What is Stagraph
Stagraph can be easily described as a visual interface for working with multidimensional data in the following way:
Connect to Your Data » Clean » Wrangle » Combine » Explore » Publish
I've been developing software for over 10 years. Over time, I've found that I have spent most of the time (and my
users too) - no matter what task I was dealing with - through inefficient data processing, conversion, cleaning,
analysis and statistical processing. Finally, due to the delay, the presentation of the results takes the shortest
time in each project. Despite the fact that this is the most important part of the presentation, because the client's
satisfaction depends on it. The results can be sophisticated and innovative, but if they are not properly presented,
they are lost in reports, tables, maps and graphs. As a person from a non-IT environment (I'm a hydrogeologist), I
started to think of the solution that will give me the required features in one interface and will be quickly applicable
to real work. I have come to the conclusion that I can choose one of three ways:
- use a combination of several visual applications with limited capabilities
- use a visual application with many options that are accessible through hundreds of dialogs
- use a specialized programming language
The main problem with existing applications is that they lock you in their interface. If the app doesn't support
something, you need to use another external application. Additionally, visual interfaces are often created without
deeper background logic and are not user-friendly. That is why I finally ended up in programming languages - especially
in the R language.
R language is a programming "interface" that allows you to do practically anything with your data. The question is
not whether something can be done, but how. And here's the problem. I spent 90 % of the time in R documentation and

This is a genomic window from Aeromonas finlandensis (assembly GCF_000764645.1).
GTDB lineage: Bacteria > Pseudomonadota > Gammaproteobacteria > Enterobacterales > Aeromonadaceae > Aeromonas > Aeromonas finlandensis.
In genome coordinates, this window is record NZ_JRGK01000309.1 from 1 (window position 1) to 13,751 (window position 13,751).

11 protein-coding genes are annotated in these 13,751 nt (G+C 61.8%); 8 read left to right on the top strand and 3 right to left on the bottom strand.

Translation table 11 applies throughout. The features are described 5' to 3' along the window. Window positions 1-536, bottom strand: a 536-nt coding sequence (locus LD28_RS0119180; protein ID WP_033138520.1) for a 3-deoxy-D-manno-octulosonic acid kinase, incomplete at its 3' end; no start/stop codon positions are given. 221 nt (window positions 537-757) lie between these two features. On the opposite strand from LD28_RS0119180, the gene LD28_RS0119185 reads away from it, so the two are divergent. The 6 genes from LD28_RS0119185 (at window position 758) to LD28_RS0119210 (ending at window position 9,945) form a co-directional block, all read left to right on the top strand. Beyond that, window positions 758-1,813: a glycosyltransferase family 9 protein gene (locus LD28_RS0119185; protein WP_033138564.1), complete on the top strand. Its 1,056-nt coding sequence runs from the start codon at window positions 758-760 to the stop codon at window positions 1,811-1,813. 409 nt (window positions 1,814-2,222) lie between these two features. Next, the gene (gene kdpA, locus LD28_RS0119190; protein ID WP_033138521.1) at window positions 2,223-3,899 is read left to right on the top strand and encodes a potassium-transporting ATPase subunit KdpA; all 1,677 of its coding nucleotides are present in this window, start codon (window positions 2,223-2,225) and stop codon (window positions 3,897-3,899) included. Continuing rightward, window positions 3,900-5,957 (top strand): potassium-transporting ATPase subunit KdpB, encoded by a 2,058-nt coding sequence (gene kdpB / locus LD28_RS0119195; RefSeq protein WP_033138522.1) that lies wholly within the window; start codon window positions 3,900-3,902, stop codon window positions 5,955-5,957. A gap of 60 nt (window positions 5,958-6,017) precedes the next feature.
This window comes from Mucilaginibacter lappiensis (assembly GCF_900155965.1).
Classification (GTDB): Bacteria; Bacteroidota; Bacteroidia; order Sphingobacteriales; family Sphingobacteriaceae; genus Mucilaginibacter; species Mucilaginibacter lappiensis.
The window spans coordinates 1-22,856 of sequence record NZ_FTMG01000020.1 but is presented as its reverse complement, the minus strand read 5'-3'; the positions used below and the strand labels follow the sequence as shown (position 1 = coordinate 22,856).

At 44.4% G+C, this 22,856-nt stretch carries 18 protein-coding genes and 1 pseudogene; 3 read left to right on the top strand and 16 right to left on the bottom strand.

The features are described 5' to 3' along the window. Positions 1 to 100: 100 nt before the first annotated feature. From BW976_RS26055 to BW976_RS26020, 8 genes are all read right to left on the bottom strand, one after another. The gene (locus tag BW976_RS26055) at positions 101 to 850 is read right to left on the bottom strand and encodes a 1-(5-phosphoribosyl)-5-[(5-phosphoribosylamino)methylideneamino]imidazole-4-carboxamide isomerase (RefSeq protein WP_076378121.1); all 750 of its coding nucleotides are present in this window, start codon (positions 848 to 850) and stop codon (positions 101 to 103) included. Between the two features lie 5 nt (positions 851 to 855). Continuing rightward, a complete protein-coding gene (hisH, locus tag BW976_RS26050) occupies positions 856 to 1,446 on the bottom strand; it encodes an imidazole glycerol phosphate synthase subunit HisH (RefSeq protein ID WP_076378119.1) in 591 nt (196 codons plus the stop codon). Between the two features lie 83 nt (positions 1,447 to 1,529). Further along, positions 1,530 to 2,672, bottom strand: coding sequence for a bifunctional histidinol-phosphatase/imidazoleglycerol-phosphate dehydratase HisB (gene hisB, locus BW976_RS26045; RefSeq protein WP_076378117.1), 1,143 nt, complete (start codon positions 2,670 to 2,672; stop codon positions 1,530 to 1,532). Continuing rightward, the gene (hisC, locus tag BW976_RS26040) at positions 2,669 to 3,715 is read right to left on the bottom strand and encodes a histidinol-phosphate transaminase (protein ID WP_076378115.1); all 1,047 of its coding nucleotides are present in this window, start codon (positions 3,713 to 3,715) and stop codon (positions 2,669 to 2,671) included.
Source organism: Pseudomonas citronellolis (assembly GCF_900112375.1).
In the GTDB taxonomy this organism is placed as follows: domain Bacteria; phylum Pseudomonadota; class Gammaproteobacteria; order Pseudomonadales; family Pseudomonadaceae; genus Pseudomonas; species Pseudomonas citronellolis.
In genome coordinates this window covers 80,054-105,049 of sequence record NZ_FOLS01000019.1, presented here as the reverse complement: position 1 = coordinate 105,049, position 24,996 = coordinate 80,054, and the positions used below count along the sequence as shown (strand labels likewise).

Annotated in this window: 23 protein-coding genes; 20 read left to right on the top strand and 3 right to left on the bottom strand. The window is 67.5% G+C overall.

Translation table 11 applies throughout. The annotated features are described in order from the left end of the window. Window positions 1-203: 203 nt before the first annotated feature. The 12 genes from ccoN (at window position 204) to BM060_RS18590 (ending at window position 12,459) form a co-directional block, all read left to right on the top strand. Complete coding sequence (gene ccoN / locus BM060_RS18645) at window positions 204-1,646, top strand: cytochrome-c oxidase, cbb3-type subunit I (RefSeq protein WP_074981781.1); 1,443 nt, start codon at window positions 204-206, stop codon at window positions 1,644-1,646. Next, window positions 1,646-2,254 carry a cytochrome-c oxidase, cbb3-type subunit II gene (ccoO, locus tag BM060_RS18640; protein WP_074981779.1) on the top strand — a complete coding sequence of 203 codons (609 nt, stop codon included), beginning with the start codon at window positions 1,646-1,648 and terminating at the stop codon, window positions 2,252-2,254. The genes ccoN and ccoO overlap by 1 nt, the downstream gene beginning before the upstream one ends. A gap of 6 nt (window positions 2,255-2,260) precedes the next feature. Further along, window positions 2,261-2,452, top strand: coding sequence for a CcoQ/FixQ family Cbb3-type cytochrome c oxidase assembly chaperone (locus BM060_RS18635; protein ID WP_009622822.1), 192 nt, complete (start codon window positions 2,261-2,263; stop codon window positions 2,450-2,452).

on Google Search, although in most cases I used the same packages and functions. Simply, if you don't work with this
language and related packages on a daily basis, you forget the definition of even basic commands very quickly. So I
was looking for some visual interface (GUI - graphical user interface) to help me with this problem.
Today, there are many visual interfaces for this language and its features. But none of them met my requirements.
So I decided to create my own. The first experiment was FasterStat.com. FasterStat was an IDE for the R language
which was enriched by auxiliary dialogs. However, the architecture was not designed for long-term development.
Based on these experiences, I have set up another project iteration. At the same time, the Tidyverse project was
released within the R community, which essentially changed the way we work with the R, in areas such as data
reading, processing and visualizing. Individual packages from this project fit into each other as pieces of puzzle.
I immediately knew that the next interface will be built on this framework. I think the best feature of this
project is that the packages are not just a bundle of functions for the selected purpose, but they are based on a
deeper logic of "Grammar of Data" and "Grammar of Graphics". Combined with the properties of R language, they make
an absolutely perfect tool for data science purposes.
I suppose that the DNA of the Tidyverse's internal logic could also be transferred to the visual interface. This
interface was written in the best desktop application platform I know - WPF. Stagraph is therefore bound to the MS
Windows platform (I'm not fan of cross-platform GUIs). On the other hand, I was able to get the most out of the Windows
platform. If you use a cross-platform solution, you have limited options in some cases and details, both technologically
and with GUI specifics. Similarly, nobody can be the best GUI designer for all platforms. Thanks to the WPF platform,
I was able to write the Stagraph 1.0 core in the evenings as a side project in two months. Version 2.0 took me another